You used light DME, and you are thinking about using amber DME instead? Well, the beer would be darker with a hint of sweetness.
From Midwest's website about dry malt extract:
The malt extract products generally break down to 4 main categories. They are; "Extra Light" (generally used for pilsners or other straw colored beers), "Light", "Gold", or "Pale" (Three names demarking basically the same thing. Great as a fermentable base for most pale ales and some lagers, or used in conjunction with the amber or dark extracts and/or with specialty grains.), "Amber" (darker and with more residual sweetness than the "Extra Light" or "Light"), and "Dark" (Can be used for Porters and Stouts but needs to be infused with portions of chocolate and/or roasted barley to achieve varying degrees of those flavors, which are desirable for the style. The reason being that dark malt extract does not contain appreciable levels of these types of grain.)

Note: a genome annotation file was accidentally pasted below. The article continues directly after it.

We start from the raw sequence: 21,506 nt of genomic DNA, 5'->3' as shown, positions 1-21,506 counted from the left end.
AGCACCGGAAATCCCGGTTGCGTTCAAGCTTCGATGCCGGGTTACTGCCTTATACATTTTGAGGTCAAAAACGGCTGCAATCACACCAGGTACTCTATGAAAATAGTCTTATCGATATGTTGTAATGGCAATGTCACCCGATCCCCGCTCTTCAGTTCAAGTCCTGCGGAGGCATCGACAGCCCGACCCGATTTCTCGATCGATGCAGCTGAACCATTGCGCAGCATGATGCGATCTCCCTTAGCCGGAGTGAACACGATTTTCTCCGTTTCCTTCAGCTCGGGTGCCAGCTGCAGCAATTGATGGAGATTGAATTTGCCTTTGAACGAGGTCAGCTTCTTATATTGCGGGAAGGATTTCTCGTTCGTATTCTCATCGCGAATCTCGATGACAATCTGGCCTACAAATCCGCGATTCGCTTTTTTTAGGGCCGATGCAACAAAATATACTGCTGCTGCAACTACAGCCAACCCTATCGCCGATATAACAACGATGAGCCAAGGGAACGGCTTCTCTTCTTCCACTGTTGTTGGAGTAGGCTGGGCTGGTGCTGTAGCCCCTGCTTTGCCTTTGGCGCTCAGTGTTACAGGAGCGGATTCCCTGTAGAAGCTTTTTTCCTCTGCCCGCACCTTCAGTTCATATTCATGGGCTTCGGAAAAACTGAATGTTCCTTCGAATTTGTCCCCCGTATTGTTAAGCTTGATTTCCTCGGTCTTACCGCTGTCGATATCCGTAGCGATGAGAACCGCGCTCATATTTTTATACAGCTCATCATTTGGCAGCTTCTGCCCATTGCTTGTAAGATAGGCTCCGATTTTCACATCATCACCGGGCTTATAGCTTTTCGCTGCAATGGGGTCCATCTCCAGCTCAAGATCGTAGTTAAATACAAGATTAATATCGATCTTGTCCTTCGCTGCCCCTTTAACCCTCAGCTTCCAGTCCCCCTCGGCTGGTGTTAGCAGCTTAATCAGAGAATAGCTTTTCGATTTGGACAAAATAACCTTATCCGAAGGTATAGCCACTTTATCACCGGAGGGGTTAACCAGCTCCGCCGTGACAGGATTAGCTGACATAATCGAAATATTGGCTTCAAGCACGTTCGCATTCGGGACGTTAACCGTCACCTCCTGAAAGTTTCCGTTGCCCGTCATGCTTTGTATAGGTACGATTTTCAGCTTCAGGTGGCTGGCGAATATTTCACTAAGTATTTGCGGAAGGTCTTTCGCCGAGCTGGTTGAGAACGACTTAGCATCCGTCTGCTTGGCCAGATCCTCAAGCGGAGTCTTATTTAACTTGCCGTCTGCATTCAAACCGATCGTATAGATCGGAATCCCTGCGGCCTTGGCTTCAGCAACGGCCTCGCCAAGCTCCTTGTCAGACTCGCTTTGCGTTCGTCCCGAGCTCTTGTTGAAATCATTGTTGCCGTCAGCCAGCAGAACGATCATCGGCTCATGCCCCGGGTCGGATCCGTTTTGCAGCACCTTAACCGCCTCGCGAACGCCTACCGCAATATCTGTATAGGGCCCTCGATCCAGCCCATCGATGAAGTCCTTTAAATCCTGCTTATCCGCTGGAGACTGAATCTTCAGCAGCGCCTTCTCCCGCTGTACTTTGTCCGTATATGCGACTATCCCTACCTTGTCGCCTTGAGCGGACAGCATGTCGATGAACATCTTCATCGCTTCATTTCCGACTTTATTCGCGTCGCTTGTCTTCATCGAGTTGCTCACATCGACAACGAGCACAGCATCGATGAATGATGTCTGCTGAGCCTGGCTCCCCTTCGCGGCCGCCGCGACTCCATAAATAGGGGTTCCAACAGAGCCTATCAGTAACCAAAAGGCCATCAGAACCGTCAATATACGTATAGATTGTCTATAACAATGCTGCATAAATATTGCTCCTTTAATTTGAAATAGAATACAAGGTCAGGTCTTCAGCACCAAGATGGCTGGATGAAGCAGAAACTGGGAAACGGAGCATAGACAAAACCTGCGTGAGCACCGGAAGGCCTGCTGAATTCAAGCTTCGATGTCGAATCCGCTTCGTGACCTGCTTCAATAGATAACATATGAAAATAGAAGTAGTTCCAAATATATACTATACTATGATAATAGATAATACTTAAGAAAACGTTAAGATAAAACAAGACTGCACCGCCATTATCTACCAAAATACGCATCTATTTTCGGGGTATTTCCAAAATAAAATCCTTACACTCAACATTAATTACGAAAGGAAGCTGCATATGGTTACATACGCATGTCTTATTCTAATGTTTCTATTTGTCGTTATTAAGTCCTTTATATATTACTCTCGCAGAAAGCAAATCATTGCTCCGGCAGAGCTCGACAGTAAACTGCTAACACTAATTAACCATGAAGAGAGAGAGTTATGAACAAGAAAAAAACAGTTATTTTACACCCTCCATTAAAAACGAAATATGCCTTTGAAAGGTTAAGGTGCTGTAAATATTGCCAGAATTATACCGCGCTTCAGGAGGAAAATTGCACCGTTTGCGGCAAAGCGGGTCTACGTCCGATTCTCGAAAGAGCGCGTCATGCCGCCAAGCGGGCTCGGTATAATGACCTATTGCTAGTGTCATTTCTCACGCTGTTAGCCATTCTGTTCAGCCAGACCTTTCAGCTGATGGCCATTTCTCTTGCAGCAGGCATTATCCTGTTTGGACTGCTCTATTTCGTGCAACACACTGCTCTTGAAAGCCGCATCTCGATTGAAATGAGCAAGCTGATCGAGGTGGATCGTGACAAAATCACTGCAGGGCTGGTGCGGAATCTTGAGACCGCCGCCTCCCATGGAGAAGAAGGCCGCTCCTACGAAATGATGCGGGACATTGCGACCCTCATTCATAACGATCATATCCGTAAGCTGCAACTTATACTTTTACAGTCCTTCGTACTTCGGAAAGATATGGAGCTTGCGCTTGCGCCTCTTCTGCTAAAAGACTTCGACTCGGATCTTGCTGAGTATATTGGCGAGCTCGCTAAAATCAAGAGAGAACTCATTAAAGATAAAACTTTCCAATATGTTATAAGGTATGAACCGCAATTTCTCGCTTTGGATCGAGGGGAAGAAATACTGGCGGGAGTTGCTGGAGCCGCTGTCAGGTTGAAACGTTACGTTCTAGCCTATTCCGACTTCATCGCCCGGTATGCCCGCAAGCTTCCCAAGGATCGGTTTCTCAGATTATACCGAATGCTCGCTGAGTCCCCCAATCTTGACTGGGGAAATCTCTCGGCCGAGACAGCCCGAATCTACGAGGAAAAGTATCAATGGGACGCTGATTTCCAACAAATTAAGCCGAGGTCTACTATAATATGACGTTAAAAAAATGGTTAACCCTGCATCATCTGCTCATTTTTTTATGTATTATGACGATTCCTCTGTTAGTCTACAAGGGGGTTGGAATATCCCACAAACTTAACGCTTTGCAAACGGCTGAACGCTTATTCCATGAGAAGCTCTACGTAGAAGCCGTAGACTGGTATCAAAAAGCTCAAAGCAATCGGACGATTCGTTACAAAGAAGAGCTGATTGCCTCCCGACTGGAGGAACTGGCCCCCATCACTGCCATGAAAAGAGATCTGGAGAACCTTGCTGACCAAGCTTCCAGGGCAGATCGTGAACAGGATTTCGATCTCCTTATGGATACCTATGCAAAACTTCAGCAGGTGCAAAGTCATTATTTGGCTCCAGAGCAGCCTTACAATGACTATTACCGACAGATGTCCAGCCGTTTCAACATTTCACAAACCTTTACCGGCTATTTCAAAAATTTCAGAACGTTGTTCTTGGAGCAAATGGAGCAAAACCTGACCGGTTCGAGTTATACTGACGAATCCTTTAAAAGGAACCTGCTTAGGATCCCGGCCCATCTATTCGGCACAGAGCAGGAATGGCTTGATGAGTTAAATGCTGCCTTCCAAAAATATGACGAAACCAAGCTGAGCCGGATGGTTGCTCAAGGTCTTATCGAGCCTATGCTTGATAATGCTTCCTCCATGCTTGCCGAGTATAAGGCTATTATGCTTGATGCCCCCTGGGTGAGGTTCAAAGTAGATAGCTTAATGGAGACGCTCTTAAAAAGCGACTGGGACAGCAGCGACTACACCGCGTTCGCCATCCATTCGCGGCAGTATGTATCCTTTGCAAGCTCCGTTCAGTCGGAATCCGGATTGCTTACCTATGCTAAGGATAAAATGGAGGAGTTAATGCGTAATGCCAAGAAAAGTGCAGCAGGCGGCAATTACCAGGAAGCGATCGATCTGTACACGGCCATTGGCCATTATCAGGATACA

No matter what kind of beer I was making (when I did extracts) I used light DME and used specialty grains for color and flavor.
Broken Leg Brewery
Giving beer a leg to stand on since 2006